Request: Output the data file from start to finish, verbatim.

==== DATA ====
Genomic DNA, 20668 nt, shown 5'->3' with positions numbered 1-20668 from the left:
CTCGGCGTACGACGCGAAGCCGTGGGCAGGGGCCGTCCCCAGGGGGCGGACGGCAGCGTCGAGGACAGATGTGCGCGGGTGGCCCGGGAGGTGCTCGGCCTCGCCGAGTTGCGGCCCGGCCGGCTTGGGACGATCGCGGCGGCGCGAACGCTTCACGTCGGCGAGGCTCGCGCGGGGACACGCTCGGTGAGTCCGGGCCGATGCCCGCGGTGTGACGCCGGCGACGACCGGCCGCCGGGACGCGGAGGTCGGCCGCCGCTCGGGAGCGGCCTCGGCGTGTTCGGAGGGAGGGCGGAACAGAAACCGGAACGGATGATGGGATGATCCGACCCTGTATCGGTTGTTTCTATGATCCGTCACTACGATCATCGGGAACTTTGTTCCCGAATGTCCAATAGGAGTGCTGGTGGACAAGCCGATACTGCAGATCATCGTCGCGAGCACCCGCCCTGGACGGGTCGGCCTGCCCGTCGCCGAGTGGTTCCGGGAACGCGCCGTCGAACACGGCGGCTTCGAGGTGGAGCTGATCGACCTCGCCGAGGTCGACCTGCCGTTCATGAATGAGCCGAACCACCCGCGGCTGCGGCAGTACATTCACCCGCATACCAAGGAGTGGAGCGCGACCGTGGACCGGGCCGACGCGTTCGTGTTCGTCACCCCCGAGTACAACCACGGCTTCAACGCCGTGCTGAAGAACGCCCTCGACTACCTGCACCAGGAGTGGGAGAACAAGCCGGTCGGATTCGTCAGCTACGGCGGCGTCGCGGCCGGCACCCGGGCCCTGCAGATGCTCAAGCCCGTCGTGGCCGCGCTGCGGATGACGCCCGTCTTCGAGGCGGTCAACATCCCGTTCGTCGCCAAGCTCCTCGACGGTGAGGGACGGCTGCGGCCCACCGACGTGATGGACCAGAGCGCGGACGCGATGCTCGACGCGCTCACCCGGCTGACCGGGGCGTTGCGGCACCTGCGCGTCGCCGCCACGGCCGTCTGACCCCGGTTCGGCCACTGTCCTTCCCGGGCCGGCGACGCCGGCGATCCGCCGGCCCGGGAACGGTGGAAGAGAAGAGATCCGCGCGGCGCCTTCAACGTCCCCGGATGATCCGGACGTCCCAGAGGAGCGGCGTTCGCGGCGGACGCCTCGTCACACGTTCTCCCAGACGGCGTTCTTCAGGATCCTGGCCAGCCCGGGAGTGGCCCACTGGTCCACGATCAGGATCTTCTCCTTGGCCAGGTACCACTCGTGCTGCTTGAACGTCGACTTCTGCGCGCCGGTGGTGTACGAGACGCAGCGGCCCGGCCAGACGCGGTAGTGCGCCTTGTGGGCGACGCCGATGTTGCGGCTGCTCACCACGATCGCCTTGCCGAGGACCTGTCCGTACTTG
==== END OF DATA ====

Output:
Genomic DNA, 20668 nt, shown 5'->3' with positions numbered 1-20668 from the left:
CTCGGCGTACGACGCGAAGCCGTGGGCAGGGGCCGTCCCCAGGGGGCGGACGGCAGCGTCGAGGACAGATGTGCGCGGGTGGCCCGGGAGGTGCTCGGCCTCGCCGAGTTGCGGCCCGGCCGGCTTGGGACGATCGCGGCGGCGCGAACGCTTCACGTCGGCGAGGCTCGCGCGGGGACACGCTCGGTGAGTCCGGGCCGATGCCCGCGGTGTGACGCCGGCGACGACCGGCCGCCGGGACGCGGAGGTCGGCCGCCGCTCGGGAGCGGCCTCGGCGTGTTCGGAGGGAGGGCGGAACAGAAACCGGAACGGATGATGGGATGATCCGACCCTGTATCGGTTGTTTCTATGATCCGTCACTACGATCATCGGGAACTTTGTTCCCGAATGTCCAATAGGAGTGCTGGTGGACAAGCCGATACTGCAGATCATCGTCGCGAGCACCCGCCCTGGACGGGTCGGCCTGCCCGTCGCCGAGTGGTTCCGGGAACGCGCCGTCGAACACGGCGGCTTCGAGGTGGAGCTGATCGACCTCGCCGAGGTCGACCTGCCGTTCATGAATGAGCCGAACCACCCGCGGCTGCGGCAGTACATTCACCCGCATACCAAGGAGTGGAGCGCGACCGTGGACCGGGCCGACGCGTTCGTGTTCGTCACCCCCGAGTACAACCACGGCTTCAACGCCGTGCTGAAGAACGCCCTCGACTACCTGCACCAGGAGTGGGAGAACAAGCCGGTCGGATTCGTCAGCTACGGCGGCGTCGCGGCCGGCACCCGGGCCCTGCAGATGCTCAAGCCCGTCGTGGCCGCGCTGCGGATGACGCCCGTCTTCGAGGCGGTCAACATCCCGTTCGTCGCCAAGCTCCTCGACGGTGAGGGACGGCTGCGGCCCACCGACGTGATGGACCAGAGCGCGGACGCGATGCTCGACGCGCTCACCCGGCTGACCGGGGCGTTGCGGCACCTGCGCGTCGCCGCCACGGCCGTCTGACCCCGGTTCGGCCACTGTCCTTCCCGGGCCGGCGACGCCGGCGATCCGCCGGCCCGGGAACGGTGGAAGAGAAGAGATCCGCGCGGCGCCTTCAACGTCCCCGGATGATCCGGACGTCCCAGAGGAGCGGCGTTCGCGGCGGACGCCTCGTCACACGTTCTCCCAGACGGCGTTCTTCAGGATCCTGGCCAGCCCGGGAGTGGCCCACTGGTCCACGATCAGGATCTTCTCCTTGGCCAGGTACCACTCGTGCTGCTTGAACGTCGACTTCTGCGCGCCGGTGGTGTACGAGACGCAGCGGCCCGGCCAGACGCGGTAGTGCGCCTTGTGGGCGACGCCGATGTTGCGGCTGCTCACCACGATCGCCTTGCCGAGGACCTGTCCGTACTTG